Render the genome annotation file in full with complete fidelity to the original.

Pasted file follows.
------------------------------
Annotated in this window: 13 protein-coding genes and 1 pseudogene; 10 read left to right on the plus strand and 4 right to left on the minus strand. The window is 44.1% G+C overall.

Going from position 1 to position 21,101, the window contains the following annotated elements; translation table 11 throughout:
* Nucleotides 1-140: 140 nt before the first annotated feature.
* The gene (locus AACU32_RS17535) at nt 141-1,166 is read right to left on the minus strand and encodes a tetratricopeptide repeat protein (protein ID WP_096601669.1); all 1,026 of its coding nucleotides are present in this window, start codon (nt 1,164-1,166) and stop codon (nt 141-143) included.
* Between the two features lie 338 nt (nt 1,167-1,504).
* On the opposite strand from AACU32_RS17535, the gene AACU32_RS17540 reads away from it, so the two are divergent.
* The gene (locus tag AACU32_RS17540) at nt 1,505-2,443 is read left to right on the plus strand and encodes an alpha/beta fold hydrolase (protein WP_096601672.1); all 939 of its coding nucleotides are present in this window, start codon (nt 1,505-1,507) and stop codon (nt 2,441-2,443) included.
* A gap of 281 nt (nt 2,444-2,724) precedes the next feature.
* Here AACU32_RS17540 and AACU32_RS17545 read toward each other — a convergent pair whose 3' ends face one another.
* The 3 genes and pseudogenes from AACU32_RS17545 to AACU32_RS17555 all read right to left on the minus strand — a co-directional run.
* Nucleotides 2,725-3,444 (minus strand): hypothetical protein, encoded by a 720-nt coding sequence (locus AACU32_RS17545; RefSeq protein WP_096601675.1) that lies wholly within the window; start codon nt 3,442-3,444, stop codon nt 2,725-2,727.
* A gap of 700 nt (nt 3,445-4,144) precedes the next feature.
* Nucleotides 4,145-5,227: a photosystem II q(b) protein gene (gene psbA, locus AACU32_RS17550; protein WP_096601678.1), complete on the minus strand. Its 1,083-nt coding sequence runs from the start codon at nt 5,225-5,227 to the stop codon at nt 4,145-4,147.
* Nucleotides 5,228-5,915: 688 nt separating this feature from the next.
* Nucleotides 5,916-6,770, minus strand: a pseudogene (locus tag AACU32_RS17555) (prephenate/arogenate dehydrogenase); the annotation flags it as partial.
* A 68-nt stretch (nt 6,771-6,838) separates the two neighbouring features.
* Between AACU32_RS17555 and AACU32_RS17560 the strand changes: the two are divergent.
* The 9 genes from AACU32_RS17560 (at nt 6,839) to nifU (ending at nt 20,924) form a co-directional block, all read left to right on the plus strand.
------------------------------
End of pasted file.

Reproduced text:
Annotated in this window: 13 protein-coding genes and 1 pseudogene; 10 read left to right on the plus strand and 4 right to left on the minus strand. The window is 44.1% G+C overall.

Going from position 1 to position 21,101, the window contains the following annotated elements; translation table 11 throughout:
* Nucleotides 1-140: 140 nt before the first annotated feature.
* The gene (locus AACU32_RS17535) at nt 141-1,166 is read right to left on the minus strand and encodes a tetratricopeptide repeat protein (protein ID WP_096601669.1); all 1,026 of its coding nucleotides are present in this window, start codon (nt 1,164-1,166) and stop codon (nt 141-143) included.
* Between the two features lie 338 nt (nt 1,167-1,504).
* On the opposite strand from AACU32_RS17535, the gene AACU32_RS17540 reads away from it, so the two are divergent.
* The gene (locus tag AACU32_RS17540) at nt 1,505-2,443 is read left to right on the plus strand and encodes an alpha/beta fold hydrolase (protein WP_096601672.1); all 939 of its coding nucleotides are present in this window, start codon (nt 1,505-1,507) and stop codon (nt 2,441-2,443) included.
* A gap of 281 nt (nt 2,444-2,724) precedes the next feature.
* Here AACU32_RS17540 and AACU32_RS17545 read toward each other — a convergent pair whose 3' ends face one another.
* The 3 genes and pseudogenes from AACU32_RS17545 to AACU32_RS17555 all read right to left on the minus strand — a co-directional run.
* Nucleotides 2,725-3,444 (minus strand): hypothetical protein, encoded by a 720-nt coding sequence (locus AACU32_RS17545; RefSeq protein WP_096601675.1) that lies wholly within the window; start codon nt 3,442-3,444, stop codon nt 2,725-2,727.
* A gap of 700 nt (nt 3,445-4,144) precedes the next feature.
* Nucleotides 4,145-5,227: a photosystem II q(b) protein gene (gene psbA, locus AACU32_RS17550; protein WP_096601678.1), complete on the minus strand. Its 1,083-nt coding sequence runs from the start codon at nt 5,225-5,227 to the stop codon at nt 4,145-4,147.
* Nucleotides 5,228-5,915: 688 nt separating this feature from the next.
* Nucleotides 5,916-6,770, minus strand: a pseudogene (locus tag AACU32_RS17555) (prephenate/arogenate dehydrogenase); the annotation flags it as partial.
* A 68-nt stretch (nt 6,771-6,838) separates the two neighbouring features.
* Between AACU32_RS17555 and AACU32_RS17560 the strand changes: the two are divergent.
* The 9 genes from AACU32_RS17560 (at nt 6,839) to nifU (ending at nt 20,924) form a co-directional block, all read left to right on the plus strand.